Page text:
The death of a loved one is something we all dread, but unfortunately it's a fact of life. Hospice of South Georgia wants you to know that they're here and they might do more than you think.
Hospice of South Georgia Director Susan Cherry says, "What many people don't realize is that hospice care does not end with the death of the patient we care for."
Hospice provides support and counseling to those suffering from the loss for up to 13 months.
Cherry says, "Helping them to regain their focus, helping them work through that first year of grief and loss."
Bereavement Coordinator Connie Register makes sure those suffering get the help they need. Register just received national certification in Thanatology, the study of death, dying and bereavement.
Register says, "I wanted to be able to have the skills and knowledge to be able to help anyone, whether it be helping through the loss of a loved one or whether it be issues before the death."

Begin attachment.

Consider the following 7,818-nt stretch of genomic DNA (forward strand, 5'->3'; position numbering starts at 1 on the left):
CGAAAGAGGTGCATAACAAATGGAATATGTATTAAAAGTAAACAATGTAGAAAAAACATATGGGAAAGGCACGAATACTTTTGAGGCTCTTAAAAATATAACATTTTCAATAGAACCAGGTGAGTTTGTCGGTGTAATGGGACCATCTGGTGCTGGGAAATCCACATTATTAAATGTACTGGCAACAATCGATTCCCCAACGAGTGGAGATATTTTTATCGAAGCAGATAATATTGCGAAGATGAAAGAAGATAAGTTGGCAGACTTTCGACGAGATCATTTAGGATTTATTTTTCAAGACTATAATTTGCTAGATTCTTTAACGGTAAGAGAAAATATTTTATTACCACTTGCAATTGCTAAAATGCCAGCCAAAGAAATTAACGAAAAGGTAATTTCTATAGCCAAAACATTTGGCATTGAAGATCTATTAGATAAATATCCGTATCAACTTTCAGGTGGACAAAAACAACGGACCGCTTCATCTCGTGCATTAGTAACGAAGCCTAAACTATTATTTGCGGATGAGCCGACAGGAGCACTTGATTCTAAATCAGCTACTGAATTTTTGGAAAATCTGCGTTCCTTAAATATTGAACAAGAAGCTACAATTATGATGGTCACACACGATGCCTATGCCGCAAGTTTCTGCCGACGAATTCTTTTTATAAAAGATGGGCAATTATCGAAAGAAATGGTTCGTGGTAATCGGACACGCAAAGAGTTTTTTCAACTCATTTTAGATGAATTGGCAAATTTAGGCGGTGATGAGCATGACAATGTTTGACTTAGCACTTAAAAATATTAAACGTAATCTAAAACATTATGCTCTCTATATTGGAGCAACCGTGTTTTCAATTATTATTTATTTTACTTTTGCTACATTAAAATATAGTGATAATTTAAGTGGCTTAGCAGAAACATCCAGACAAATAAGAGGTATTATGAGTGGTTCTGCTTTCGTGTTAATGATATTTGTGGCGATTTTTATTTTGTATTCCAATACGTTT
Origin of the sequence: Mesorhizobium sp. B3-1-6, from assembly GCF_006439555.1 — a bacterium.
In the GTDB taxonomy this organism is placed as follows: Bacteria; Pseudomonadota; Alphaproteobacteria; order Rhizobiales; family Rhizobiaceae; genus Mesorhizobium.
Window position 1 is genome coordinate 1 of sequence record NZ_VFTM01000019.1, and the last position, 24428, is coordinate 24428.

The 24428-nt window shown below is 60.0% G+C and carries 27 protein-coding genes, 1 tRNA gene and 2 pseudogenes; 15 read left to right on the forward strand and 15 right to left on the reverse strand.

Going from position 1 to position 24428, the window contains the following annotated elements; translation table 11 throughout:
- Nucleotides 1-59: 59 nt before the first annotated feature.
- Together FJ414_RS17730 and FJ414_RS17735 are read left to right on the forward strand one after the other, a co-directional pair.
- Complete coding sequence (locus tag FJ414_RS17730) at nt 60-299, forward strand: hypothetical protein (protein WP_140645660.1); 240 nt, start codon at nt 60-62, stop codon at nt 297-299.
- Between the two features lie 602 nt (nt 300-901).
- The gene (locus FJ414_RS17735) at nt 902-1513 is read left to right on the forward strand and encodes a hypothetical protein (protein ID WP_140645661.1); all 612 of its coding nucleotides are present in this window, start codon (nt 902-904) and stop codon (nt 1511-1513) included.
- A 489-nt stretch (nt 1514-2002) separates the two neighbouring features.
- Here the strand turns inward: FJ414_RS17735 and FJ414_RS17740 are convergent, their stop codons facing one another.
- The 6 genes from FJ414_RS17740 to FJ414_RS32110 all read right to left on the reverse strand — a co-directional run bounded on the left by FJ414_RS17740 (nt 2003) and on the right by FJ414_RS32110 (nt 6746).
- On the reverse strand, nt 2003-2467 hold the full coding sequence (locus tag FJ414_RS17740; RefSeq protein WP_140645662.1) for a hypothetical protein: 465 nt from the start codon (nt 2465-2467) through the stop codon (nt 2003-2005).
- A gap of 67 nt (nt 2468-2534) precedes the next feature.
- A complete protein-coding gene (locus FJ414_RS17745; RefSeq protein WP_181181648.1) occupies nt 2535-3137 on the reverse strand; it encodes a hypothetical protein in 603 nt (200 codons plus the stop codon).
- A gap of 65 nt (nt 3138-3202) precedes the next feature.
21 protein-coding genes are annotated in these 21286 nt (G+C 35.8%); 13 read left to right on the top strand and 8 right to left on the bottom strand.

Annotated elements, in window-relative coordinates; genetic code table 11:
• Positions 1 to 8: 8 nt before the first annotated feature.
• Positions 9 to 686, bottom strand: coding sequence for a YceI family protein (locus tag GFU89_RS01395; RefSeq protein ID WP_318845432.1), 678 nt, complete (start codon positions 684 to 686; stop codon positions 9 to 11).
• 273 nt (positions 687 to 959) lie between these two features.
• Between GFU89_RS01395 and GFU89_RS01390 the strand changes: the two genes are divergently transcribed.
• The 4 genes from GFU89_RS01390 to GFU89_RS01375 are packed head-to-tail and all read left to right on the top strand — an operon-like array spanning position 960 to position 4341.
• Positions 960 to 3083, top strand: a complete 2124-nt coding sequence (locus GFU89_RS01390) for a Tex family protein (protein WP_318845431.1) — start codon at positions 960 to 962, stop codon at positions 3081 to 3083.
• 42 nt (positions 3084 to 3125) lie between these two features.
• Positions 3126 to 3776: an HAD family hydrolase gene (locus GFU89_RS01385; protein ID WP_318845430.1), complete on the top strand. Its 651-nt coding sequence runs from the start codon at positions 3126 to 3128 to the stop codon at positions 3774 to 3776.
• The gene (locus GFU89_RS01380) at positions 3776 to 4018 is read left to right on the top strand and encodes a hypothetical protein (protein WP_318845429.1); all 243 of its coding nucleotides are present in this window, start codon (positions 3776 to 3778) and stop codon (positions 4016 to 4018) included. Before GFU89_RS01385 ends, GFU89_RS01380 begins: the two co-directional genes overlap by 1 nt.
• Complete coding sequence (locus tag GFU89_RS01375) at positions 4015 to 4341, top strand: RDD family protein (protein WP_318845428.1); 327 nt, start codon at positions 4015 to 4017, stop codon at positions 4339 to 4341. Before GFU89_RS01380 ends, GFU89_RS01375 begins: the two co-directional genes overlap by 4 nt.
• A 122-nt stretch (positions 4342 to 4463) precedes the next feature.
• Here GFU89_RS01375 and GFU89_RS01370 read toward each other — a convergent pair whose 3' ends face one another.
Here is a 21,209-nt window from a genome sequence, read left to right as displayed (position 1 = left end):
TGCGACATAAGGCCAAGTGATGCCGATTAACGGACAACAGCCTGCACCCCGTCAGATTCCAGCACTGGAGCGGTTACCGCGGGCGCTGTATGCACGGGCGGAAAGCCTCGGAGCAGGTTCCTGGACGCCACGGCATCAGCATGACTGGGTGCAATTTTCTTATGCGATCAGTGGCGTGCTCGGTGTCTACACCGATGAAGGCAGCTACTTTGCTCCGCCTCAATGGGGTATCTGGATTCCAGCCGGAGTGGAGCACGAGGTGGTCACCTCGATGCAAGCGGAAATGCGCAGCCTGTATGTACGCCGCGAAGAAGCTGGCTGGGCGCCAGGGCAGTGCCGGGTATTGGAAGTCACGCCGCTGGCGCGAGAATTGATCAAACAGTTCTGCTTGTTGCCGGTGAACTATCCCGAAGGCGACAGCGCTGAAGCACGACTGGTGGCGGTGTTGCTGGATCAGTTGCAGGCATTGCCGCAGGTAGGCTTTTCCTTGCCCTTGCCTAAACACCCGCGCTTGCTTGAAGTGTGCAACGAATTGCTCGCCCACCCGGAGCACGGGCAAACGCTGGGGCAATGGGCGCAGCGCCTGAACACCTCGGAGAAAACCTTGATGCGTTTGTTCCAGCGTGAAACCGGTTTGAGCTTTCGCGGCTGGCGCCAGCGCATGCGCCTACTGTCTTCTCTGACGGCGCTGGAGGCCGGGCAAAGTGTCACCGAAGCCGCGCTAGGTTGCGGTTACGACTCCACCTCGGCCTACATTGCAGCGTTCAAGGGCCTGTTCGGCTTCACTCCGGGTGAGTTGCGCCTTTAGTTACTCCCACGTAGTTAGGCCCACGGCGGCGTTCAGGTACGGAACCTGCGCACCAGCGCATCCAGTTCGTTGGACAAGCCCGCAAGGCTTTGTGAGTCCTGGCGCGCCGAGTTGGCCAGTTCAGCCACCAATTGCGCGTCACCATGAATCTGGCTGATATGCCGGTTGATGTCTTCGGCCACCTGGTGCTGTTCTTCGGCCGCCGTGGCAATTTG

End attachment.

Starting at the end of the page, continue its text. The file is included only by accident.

Cherry says, "It's a demonstration of her commitment, personally, and our commitment as an organization to provide the highest level of skill and expertise."
Hospice provides individual counseling as well as community support groups. The counseling and support groups that hospice provides are free to the public.
Contact Hospice of South Georgia for more information.